I’ve only been in Juba four nights but it feels like a month and I mean that in a good way. It is such a wonderful feeling to have been welcomed so warmly into this school community simply of the basis of my standing as a fellow Episcopal seminarian.
Some moments worth remembering:
Sitting around and listening to students tell me more about their lives. Some are evangelists who have spent years traveling village to village preaching the Gospel and, by necessity, following Jesus’ commands in Luke 9:2-5 (and other places) almost to the letter. Others have been priests for many years and are only now being educated. Some lived in refugee camps during the war, some stayed here. Each story is fascinating. I want to listen but I also don’t want to interrupt their studies. They all spend a lot of time in the library, poring over the small collection of books and working on their assignments.
Church on Sunday morning at the local Dinka congregation. We had to get there 45 minutes early to ensure we could get a seat. There were 1300+ people in attendance that morning, spilling out the doorways.
(For interested Anglicans, there’s no Sudanese prayer book – the church has had other priorities during decades of war – so they use a translated version of the Anglican Service Book, which is moderately familiar to me. Because Sudan was evangelized by the Church Missionary Society, it is low church, especially in contrast to my experience in South Africa – no smells, no bells, very little ceremony.)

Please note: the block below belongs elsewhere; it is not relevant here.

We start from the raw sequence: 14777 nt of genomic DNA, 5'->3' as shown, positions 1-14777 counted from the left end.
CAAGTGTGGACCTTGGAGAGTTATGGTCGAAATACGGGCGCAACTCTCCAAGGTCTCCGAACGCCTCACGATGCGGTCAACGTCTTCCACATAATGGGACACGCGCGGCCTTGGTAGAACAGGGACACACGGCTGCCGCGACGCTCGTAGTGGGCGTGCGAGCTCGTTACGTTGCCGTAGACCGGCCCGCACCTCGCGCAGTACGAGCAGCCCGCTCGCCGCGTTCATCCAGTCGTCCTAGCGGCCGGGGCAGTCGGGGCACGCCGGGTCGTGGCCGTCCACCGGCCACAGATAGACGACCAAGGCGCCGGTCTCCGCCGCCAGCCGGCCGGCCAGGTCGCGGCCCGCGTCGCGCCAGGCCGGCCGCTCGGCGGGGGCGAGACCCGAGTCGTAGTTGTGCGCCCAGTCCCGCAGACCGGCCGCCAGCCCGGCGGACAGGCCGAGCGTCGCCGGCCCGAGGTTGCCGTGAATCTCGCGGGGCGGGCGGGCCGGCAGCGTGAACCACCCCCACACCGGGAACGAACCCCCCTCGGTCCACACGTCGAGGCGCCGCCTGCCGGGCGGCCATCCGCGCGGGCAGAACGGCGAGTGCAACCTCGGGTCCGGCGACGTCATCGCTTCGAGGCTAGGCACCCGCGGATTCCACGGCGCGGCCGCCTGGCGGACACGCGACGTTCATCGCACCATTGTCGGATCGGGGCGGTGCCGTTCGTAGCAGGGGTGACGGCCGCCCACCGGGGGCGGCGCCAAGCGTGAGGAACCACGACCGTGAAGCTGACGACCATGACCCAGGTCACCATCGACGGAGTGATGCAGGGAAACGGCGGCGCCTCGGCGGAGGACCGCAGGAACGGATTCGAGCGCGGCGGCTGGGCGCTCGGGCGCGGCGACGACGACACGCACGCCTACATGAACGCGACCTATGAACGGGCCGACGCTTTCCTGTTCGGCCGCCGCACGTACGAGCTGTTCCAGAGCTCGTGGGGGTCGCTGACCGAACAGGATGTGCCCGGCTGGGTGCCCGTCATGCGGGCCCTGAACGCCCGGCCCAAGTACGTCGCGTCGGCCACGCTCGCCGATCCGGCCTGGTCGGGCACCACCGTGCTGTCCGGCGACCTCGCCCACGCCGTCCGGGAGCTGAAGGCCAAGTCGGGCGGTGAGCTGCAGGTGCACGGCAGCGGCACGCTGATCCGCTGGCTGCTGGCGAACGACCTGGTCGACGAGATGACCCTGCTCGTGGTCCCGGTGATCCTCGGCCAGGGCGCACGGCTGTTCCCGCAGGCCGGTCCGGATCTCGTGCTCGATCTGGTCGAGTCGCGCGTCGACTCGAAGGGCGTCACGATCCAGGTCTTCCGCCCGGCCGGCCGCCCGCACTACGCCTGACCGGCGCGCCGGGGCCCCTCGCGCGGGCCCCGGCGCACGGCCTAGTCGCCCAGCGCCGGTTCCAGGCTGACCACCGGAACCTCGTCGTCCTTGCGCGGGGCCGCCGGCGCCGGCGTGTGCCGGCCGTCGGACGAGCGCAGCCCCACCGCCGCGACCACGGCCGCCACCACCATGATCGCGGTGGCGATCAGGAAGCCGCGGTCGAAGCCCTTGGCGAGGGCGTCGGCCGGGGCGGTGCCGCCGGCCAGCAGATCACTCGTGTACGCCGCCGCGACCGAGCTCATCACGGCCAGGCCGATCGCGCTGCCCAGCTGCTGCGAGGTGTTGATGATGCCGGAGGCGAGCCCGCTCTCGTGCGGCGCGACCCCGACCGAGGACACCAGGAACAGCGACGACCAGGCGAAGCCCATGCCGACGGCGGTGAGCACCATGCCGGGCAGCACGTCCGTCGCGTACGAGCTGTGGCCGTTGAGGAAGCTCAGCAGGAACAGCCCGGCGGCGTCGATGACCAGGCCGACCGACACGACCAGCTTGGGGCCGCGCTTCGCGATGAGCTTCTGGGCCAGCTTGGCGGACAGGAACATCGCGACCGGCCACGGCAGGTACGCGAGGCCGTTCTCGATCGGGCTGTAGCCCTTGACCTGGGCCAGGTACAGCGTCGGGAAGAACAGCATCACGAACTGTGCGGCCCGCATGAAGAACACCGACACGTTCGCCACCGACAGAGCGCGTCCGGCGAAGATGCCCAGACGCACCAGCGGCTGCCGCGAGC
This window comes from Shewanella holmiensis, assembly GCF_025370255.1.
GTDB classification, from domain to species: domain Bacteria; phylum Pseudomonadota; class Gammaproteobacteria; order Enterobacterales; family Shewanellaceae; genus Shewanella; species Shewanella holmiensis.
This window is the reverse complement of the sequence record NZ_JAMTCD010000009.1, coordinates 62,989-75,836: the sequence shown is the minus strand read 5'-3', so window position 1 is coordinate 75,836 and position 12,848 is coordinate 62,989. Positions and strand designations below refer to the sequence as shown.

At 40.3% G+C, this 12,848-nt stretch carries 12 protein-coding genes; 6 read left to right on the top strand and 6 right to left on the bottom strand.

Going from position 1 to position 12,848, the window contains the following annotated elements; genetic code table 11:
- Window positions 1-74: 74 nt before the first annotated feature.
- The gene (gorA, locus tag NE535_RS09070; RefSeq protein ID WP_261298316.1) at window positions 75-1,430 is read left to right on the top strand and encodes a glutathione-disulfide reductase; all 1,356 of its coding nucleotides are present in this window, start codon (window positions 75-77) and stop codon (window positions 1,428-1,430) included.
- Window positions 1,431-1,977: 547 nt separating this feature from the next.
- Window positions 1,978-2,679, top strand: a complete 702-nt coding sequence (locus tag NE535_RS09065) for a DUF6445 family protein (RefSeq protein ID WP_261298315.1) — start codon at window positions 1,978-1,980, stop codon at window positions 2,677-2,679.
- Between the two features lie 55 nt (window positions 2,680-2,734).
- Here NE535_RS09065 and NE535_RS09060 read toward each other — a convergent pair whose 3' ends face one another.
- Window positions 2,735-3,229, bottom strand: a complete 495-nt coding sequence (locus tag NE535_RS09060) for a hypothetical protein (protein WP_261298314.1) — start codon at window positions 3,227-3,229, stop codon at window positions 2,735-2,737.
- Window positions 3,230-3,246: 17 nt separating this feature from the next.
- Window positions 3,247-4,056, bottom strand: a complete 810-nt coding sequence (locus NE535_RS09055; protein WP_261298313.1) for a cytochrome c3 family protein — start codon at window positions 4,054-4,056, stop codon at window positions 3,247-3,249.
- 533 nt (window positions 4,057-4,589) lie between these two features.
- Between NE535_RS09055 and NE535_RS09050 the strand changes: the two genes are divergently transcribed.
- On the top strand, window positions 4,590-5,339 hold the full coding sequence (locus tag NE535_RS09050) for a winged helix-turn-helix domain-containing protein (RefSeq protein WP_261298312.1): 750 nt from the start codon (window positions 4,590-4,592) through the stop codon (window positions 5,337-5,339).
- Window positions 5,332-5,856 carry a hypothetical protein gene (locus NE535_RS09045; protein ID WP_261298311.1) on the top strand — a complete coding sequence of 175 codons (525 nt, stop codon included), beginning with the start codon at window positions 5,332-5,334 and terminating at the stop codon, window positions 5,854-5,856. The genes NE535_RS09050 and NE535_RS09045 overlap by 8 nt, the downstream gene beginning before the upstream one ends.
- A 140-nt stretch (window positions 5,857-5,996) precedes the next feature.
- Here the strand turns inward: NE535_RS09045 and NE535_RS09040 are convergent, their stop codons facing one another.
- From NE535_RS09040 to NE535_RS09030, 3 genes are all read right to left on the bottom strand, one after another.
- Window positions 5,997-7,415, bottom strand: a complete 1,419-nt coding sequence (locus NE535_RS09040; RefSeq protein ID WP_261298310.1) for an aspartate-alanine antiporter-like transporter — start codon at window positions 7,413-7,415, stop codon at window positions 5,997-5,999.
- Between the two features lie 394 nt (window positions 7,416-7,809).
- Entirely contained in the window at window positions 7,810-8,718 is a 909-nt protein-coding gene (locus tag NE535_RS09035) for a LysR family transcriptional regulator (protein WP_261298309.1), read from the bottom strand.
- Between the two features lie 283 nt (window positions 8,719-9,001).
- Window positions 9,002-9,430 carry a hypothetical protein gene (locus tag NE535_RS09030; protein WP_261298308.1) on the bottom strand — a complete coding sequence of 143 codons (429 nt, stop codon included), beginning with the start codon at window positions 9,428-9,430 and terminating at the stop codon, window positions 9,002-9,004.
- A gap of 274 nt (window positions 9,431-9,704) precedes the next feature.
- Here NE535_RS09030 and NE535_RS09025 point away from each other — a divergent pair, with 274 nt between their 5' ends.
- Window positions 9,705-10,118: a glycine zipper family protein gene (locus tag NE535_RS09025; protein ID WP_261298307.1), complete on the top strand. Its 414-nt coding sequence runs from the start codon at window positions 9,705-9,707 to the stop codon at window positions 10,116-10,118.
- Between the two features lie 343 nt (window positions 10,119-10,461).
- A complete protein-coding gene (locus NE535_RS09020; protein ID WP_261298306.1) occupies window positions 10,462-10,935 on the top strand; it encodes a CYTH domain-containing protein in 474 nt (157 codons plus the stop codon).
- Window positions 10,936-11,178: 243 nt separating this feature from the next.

After church, I went with five Dinka students to visit friends from their home village. It turned into an all-afternoon expedition around Juba, which really needs a separate post to explain but won’t get it now.
Teaching students how to play the guitar and playing for them during some of the chapel services. Seeing the look of surprise on one student’s face when he realized he could play several of the songs in their song book with the three chords I had just taught him (and which he mastered quickly).
And lots more like this…
There are some pictures in an album on Facebook. You don’t even have to be on Facebook to view them.